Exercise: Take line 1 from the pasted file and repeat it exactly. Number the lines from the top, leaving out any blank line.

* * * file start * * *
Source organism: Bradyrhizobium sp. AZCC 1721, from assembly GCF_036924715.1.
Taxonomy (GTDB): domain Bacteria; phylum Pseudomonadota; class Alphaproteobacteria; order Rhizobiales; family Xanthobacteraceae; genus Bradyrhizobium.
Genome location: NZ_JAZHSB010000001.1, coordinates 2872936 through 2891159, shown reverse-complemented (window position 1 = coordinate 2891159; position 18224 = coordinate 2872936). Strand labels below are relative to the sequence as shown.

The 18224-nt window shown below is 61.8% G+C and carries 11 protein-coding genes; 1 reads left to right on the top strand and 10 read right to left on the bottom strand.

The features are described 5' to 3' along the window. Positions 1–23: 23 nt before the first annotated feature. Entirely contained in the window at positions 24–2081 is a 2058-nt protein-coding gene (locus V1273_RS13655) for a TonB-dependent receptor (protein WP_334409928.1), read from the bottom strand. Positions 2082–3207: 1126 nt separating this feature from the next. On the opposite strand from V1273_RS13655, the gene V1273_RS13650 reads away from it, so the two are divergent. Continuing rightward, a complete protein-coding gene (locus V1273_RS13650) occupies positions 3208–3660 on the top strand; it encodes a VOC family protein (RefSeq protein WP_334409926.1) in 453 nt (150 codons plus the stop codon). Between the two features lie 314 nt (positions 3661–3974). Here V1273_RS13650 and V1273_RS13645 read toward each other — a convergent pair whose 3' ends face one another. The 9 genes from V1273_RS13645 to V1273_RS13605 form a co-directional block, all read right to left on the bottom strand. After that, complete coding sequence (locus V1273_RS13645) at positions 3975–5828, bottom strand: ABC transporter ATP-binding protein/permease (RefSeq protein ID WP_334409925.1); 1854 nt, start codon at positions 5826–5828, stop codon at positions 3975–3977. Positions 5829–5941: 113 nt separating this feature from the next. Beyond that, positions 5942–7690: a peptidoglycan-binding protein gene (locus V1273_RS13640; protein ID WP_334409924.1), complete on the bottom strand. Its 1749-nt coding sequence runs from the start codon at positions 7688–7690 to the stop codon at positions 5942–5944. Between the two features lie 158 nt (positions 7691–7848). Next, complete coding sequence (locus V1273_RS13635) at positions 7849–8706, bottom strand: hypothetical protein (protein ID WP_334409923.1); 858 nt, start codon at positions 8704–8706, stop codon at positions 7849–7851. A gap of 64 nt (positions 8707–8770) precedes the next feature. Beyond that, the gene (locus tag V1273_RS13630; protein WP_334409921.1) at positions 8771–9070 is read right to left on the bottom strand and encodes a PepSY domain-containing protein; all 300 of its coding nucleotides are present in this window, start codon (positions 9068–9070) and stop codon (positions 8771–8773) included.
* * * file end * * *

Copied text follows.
Source organism: Bradyrhizobium sp. AZCC 1721, from assembly GCF_036924715.1.